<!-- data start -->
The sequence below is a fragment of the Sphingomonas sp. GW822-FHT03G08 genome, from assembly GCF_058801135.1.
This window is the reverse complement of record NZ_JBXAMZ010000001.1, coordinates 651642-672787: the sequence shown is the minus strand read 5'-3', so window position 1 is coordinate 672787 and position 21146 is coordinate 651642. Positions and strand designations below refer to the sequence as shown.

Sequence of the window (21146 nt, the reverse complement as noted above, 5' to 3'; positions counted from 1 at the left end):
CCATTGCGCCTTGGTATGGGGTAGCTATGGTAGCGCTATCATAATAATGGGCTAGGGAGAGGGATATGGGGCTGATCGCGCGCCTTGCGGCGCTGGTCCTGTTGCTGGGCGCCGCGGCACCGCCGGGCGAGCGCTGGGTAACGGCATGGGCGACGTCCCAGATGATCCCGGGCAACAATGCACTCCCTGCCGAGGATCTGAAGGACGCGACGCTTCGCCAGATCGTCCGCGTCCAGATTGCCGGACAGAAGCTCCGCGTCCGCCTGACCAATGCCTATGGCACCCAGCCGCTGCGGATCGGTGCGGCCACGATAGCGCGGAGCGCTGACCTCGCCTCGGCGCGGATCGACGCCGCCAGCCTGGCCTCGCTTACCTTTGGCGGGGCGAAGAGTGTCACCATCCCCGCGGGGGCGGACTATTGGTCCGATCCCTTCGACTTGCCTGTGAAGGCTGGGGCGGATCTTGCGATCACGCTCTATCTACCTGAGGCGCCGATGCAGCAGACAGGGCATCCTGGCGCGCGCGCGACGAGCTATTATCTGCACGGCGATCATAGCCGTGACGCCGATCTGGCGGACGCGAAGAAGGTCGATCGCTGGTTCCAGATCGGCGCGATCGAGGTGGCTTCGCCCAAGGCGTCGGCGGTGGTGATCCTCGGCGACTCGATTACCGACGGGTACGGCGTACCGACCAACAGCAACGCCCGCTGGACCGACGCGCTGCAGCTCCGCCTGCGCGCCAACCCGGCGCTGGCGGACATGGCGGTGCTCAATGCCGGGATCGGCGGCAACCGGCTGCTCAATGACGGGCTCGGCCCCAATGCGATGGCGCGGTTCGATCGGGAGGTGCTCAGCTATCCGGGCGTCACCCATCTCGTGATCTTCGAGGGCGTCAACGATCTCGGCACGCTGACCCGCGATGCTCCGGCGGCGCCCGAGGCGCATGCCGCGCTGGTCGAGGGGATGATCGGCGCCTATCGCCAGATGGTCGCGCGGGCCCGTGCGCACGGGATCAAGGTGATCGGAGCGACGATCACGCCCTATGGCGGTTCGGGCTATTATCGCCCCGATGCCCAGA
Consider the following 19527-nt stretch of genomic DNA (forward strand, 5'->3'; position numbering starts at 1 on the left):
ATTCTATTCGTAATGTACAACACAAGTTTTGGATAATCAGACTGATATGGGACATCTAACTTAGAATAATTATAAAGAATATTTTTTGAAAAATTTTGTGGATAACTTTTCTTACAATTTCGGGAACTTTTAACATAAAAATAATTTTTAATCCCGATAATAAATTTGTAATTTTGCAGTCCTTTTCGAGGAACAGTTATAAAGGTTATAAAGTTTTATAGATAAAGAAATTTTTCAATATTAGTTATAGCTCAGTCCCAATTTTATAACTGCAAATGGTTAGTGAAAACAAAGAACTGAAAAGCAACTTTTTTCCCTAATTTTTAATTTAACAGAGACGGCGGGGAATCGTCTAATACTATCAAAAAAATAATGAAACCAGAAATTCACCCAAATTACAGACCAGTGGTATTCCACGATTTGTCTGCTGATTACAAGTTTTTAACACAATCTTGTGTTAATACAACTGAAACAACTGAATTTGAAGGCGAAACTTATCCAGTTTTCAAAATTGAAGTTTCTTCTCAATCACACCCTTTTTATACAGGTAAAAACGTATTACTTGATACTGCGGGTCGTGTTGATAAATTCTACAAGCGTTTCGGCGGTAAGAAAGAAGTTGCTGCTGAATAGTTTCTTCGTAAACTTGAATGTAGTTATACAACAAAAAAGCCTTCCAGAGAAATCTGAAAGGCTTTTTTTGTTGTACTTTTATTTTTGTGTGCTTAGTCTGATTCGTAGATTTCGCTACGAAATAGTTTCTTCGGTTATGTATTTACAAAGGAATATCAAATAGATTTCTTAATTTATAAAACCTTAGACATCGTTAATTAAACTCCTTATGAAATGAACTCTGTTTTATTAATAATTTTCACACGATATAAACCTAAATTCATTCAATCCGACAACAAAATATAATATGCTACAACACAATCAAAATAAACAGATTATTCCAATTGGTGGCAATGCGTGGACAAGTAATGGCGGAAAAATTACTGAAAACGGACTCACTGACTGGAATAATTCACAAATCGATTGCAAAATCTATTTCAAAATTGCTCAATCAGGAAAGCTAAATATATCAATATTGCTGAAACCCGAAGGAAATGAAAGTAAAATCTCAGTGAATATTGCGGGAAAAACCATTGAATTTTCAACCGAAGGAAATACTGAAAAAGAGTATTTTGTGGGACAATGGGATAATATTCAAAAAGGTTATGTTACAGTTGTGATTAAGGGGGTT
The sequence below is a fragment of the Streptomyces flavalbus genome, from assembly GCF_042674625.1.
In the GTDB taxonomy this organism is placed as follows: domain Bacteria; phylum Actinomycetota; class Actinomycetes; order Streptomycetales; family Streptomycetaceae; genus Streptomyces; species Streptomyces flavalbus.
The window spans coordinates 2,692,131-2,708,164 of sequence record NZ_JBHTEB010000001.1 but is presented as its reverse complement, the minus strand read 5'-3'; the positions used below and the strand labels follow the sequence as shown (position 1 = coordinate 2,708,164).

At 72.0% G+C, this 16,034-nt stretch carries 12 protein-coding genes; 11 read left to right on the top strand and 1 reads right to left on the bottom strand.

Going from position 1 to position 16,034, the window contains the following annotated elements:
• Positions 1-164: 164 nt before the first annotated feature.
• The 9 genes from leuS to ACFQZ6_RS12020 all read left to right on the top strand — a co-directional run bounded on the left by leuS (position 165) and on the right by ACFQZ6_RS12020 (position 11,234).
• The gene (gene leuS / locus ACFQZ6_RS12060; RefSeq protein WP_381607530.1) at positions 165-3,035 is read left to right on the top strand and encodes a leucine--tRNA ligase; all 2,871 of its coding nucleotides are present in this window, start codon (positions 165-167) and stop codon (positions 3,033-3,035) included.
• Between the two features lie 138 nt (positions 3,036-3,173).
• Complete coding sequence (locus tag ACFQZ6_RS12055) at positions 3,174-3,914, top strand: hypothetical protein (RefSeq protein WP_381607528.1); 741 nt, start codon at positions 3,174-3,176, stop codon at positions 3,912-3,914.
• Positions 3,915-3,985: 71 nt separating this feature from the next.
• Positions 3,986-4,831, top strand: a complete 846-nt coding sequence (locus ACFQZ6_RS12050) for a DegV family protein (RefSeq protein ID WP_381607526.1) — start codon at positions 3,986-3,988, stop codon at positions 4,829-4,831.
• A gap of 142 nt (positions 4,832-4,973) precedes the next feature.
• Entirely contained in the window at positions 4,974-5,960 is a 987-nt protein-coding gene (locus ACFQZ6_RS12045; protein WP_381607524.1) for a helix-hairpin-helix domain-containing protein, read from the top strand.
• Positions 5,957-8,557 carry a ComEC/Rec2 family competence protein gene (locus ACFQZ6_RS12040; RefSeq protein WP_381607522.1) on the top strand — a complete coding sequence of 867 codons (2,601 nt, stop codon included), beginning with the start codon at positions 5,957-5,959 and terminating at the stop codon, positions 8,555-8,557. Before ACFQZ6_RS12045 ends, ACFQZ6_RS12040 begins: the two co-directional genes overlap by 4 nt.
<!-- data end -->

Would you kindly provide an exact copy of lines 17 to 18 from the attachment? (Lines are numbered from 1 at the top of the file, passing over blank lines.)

• Positions 3,915-3,985: 71 nt separating this feature from the next.
• Positions 3,986-4,831, top strand: a complete 846-nt coding sequence (locus ACFQZ6_RS12050) for a DegV family protein (RefSeq protein ID WP_381607526.1) — start codon at positions 3,986-3,988, stop codon at positions 4,829-4,831.